Ray Chen is a Taiwanese-Australian violinist. He was the first prize winner in the 2008 International Yehudi Menuhin Violin Competition and the 2009 Queen Elisabeth Music Competition and now records on the Sony Masterworks label.
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I'm currently on tour in Europe and this Thursday (26th March) I'm performing the Sibelius Violin Concerto with Kent Nagano and the Gothenburg Symphony Orchestra, which will be broadcast live on GSOPlay (http://www.gsoplay.se/en) and Bachtrack (http://bachtrack.com/GSO-Ray-Chen-Sibelius-watch-live) at 19:15 CET
EDIT: Thanks everyone for attending my first ever reddit AMA! It's been a pleasure to answer some of your questions! I'll be checking back over the next couple of days to follow up with any questions that I think could be interesting for the crowd.
I'm reachable here on FB: https://www.facebook.com/raychenviolinist
And twitter: https://twitter.com/raychenviolin
Why are you so mean to your pianist Julio?
Go away Julio. Nobody likes you.
What's your best viola joke?
Wow, so many to choose! But my favorite and probably one that everybody knows is: "What's the difference between a violist and a prostitute? A prostitute knows more than two positions."
My 10yo son wanted me to ask you this: did your teachers ever yell at you about your left-hand thumb? His looks the same as yours and everybody always tells him it is too high. "But Ray Chen does it" isn't cutting it...
Hahaha I totally got yelled at about my thumb. The way I see it is this: everyone has a different body structure, some people have longer arms, longer necks, and longer thumbs :P As long as it's not hurting him or causing injury (which is usually caused by tension - but my left thumb poking out above the fingerboard has never caused any tension) then by all means go ahead!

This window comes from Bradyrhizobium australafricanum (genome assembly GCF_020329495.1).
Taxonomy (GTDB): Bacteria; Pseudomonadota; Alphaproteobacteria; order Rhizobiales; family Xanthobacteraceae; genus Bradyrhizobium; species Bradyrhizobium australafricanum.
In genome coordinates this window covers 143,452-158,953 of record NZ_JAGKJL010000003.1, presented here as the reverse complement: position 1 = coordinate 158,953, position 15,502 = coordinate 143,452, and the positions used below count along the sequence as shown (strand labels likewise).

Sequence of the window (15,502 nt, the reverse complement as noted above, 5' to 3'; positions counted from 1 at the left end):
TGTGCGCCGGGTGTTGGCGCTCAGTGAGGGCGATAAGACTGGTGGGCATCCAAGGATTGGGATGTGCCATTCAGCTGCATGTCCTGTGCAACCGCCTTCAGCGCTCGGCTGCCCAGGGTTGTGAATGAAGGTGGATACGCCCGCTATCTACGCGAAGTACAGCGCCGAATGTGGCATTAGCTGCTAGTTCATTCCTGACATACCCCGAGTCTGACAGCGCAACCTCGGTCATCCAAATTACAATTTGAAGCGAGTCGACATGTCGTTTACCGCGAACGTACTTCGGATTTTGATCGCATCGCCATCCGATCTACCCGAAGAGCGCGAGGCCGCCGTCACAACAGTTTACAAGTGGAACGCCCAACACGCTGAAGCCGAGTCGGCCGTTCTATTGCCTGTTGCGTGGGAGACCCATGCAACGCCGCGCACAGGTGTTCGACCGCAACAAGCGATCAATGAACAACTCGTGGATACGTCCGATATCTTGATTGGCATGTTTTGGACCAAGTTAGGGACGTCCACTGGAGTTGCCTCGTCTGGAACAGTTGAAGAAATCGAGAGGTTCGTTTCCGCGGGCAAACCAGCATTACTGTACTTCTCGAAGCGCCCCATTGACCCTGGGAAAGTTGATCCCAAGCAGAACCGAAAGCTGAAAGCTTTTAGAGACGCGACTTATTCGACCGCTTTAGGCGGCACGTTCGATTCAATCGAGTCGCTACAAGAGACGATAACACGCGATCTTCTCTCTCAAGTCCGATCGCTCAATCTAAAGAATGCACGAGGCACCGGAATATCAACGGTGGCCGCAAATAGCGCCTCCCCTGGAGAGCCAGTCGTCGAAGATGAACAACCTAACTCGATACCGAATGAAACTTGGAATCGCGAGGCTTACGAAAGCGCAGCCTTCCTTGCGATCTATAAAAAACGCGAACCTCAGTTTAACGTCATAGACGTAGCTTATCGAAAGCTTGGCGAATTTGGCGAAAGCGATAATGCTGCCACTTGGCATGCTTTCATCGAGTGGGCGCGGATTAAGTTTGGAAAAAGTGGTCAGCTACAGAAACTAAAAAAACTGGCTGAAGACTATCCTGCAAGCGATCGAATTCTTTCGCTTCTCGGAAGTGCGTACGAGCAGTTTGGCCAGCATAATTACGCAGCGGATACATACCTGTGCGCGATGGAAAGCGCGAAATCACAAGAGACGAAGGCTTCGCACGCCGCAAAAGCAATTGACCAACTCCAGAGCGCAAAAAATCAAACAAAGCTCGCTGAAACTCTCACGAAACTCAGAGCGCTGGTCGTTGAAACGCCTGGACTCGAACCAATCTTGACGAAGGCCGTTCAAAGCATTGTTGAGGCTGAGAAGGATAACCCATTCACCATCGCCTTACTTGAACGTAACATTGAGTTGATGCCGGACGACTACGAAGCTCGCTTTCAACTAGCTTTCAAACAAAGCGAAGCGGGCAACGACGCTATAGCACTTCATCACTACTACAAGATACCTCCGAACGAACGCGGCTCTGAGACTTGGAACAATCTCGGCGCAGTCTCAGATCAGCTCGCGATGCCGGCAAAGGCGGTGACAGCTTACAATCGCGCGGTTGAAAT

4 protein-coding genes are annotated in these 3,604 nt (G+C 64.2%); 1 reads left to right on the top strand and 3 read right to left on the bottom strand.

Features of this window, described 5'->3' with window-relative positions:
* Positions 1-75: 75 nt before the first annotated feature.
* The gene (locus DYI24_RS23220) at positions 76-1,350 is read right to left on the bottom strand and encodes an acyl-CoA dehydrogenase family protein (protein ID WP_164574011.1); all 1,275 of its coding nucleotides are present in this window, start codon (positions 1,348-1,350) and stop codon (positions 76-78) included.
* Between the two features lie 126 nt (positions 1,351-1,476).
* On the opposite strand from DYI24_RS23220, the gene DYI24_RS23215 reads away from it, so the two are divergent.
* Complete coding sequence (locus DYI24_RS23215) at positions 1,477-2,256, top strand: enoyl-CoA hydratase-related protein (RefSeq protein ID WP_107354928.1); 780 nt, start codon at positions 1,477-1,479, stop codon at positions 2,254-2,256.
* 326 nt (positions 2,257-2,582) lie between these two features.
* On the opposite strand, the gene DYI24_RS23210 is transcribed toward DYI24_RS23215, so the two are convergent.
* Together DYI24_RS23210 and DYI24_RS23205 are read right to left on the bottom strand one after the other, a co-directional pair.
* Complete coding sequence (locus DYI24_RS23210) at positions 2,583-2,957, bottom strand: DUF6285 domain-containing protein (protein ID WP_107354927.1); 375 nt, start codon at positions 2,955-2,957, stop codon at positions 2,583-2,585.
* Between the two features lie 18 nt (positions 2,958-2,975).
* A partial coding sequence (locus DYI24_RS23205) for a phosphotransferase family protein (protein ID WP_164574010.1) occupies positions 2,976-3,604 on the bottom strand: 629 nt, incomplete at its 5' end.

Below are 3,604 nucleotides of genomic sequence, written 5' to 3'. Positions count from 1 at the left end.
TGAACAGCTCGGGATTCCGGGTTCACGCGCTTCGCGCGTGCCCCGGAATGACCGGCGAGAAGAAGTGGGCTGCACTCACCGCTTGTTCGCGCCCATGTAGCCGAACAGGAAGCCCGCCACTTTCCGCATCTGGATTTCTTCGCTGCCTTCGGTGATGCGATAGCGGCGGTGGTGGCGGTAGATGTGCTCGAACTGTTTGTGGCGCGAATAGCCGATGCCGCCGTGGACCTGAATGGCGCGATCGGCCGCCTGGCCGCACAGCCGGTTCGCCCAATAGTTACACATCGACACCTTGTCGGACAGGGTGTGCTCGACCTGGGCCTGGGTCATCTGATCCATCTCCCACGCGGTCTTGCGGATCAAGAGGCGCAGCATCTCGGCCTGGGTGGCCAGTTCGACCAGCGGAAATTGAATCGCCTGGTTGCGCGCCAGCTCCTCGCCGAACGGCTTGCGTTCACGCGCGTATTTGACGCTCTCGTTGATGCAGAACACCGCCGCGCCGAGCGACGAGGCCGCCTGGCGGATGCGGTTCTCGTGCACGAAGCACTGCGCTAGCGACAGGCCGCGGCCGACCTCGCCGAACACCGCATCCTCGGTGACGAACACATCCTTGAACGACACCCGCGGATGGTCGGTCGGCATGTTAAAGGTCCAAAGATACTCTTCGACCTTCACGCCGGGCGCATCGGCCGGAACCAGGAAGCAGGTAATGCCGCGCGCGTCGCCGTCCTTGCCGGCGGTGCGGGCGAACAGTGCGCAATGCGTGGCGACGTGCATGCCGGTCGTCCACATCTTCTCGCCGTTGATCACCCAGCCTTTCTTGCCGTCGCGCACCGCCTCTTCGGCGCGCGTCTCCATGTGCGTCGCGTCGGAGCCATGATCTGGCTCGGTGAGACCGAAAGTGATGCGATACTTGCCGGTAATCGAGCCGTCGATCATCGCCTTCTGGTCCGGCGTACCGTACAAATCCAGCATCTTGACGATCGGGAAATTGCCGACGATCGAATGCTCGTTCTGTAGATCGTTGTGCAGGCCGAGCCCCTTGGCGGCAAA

Hi Ray Chen! Huge fan of your music. What is your favorite solo piece to perform? And do you prefer performing recitals more or concertos?
Hello! Favorite piece for solo violin: Bach "Chaconne"
I like both. Concertos are exciting because there's so many people on stage and it's thrilling to feel part of a bigger unit. Recitals are more intimate affairs, and you have to have endurance for a full 75 minutes (plus encores) of music.
One's a sprint, the other's a marathon. In both you sweat.
Hi there! Have you got any tips on an amateur level for left-hand finger positioning? (As in, practice techniques in order to more consciously play with either the 'flat/meaty' part of your finger on the fingerboard or the tip of your finger)
Edit: Oh, and what strings do you use?
Sad to have missed your concert in Rotterdam by the way, though I did see a picture of you and a couple of violinist friends of mine pass by on Facebook! Toi, toi, toi on your next concerts!